It’s safe to say, though, that the cost of all the repairs to highways, bridges and dikes damaged by floods will run into the billions. Last week, the federal government announced $5 billion in disaster relief for B.C.
“The level of destruction from the first storm on November 14 was difficult to comprehend for all of us,” said B.C. Transportation Minister Rob Fleming.
The three-day mid-November deluge washed out highways, bridges and rail lines and caused a three-week precautionary shutdown of the Trans Mountain pipeline that resultedin fuel rationing.
While some highways were reopened to commercial trucking and other essential services the Lower Mainland was expected to remain cut off from the rest of B.C. for non-essential travel into the Christmas season. Highway 3 was reopened but restricted to commercial and emergency vehicles only.
While some highways were reopened to essential services, the Lower Mainland was largely cut off from the rest of B.C. for non-essential travel until December 21. The Coquihalla was expected to reopen to commercial trucks and buses on December 20. Highway 3, which had been restricted to essential traffic, was to reopen 24 hours later to non-essential travel.
People who hoped to travel between the Lower Mainland and the Interior and Alberta by car for the Christmas holidays were urged to fly instead.
“I would advise leisure travel to not happen,” Fleming said.
The Coquihalla – a 186-kilometre stretch of Highway 5 from Hope to Kamloops – is a critical link to the Lower Mainland. Some 20 sections of the highway and seven bridges were washed out or otherwise damaged in the mid-November floods.
Despite Highway 3 reopening to non-essential travel, Fleming said it should be avoided if possible during the Christmas season.
He said his ministry had been working with airlines, which would be shifting resources to add flights between the Lower Mainland (Vancouver and Abbotsford) and Kamloops and Kelowna.
Fleming added that, while travel through the U.S. is permitted, sudden restrictions arising from concern about the COVID-19 Omicron variant could potentially strand travellers on the wrong side of the border or force them to pay for COVID-19 tests that are currently waived.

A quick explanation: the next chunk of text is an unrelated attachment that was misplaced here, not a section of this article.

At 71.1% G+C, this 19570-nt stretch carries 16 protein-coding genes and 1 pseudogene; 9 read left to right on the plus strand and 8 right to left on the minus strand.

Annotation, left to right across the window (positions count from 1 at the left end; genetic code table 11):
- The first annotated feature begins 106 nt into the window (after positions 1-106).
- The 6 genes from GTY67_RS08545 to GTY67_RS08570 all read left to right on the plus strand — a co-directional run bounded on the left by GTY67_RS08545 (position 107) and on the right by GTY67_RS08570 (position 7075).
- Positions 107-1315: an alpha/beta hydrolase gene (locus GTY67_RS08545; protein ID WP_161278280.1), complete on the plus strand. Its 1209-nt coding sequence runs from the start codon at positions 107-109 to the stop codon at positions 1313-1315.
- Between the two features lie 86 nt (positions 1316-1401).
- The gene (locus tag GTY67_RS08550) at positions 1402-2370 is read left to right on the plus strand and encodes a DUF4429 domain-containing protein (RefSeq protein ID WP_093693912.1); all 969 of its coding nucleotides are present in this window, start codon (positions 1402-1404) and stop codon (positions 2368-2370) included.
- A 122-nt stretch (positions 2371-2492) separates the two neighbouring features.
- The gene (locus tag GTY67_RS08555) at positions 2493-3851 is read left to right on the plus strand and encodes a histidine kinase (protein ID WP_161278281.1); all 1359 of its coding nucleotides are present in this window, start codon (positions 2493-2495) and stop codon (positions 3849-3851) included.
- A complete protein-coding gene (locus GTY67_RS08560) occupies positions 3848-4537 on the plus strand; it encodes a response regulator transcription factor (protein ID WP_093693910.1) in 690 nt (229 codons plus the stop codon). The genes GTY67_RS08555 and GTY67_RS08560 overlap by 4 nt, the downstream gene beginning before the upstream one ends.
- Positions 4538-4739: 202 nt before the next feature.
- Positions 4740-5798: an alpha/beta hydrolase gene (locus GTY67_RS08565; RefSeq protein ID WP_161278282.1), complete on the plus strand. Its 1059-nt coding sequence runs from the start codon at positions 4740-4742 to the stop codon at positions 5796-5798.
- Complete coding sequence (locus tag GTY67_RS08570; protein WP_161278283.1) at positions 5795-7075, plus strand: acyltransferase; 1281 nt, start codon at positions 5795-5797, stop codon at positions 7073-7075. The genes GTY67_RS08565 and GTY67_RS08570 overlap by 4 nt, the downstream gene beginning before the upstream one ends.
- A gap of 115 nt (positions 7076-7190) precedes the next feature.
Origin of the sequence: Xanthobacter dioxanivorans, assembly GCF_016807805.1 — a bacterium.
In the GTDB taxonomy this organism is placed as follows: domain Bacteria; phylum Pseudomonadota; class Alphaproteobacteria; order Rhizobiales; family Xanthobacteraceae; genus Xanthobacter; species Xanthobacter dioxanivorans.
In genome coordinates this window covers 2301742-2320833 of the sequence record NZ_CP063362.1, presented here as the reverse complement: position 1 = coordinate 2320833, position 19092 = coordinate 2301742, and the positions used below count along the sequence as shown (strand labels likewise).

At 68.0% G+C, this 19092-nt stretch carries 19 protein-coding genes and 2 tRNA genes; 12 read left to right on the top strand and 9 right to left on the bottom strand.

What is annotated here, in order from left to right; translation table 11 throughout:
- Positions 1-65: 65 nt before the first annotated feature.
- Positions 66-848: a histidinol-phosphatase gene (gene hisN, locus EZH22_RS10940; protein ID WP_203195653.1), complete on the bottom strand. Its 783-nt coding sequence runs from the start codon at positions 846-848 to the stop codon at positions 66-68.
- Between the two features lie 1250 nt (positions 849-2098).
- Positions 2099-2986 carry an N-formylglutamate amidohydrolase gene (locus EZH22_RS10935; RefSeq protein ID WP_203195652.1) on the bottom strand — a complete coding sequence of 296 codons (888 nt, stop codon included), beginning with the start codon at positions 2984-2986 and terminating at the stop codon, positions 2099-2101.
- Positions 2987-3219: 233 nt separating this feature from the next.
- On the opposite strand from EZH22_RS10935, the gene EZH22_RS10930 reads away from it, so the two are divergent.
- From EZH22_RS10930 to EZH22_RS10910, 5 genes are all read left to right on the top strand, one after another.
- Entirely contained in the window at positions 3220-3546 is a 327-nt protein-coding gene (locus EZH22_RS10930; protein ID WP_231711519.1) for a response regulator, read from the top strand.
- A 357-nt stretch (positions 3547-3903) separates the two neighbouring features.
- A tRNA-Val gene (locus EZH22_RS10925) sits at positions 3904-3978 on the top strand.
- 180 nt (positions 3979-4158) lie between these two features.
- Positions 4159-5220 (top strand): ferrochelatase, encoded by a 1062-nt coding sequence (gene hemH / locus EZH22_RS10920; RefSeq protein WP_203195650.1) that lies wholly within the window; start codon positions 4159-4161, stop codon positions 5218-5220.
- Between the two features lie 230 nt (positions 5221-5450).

While the government has been focused on immediate repairs to damaged roads and bridges, the next phase of work may involve an expensive hardening exercise aimed at making highways like the Coquihalla more resilient to extreme weather.
“We don’t have a timeline for that yet,” Fleming said. “We have taken some steps very quickly to test the market and see what kind of interest there is in rebuilding a climate-resilient Coquihalla to restore it permanently.”
There are things that can be done to harden roads and bridges against flooding, said Joanna Eyquem, managing director of climate-resilient infrastructure at the University of Waterloo’s Intact Centre on Climate Adaptation.
“One thing we’ve often done in Canada is we’ve sized our bridges and pinch-points at rivers too small.”
Eyquem added that hardening highway and bridge infrastructure could include increasing the width of culverts and bridges.
Some sections of highway, like Highway 8 and Highway 1 through the Fraser Canyon (Lytton-Spences Bridge-Merritt), will have to be moved.
“Stretches of that highway will need to be replaced in a different area than it was originally,” Fleming said. “Embankments and the direction of the river have changed.”
As for railways, Canadian Pacific Railway (TSX:CP) said flooding damaged 30 sections of track in B.C.’s Thompson and Cascade subdivisions, 20 of them experiencing “significant loss of infrastructure.”
CP restored rail service between Kamloops and Vancouver by November 23.
While provinces have jurisdiction over highways, railways are federally regulated, so any plans to make railway infrastructure more resilient to climate change need to be discussed between Ottawa and the railways.
“I can tell you, in my discussions that I’ve had with them, they are acutely aware of the issues and the challenges they face in the [Fraser] Canyon,” said B.C. Public Safety Minister Mike Farnworth. “And I think one of the critical things, as always, is to be able to build back in a way that can withstand climate-related events and other events they may face.” •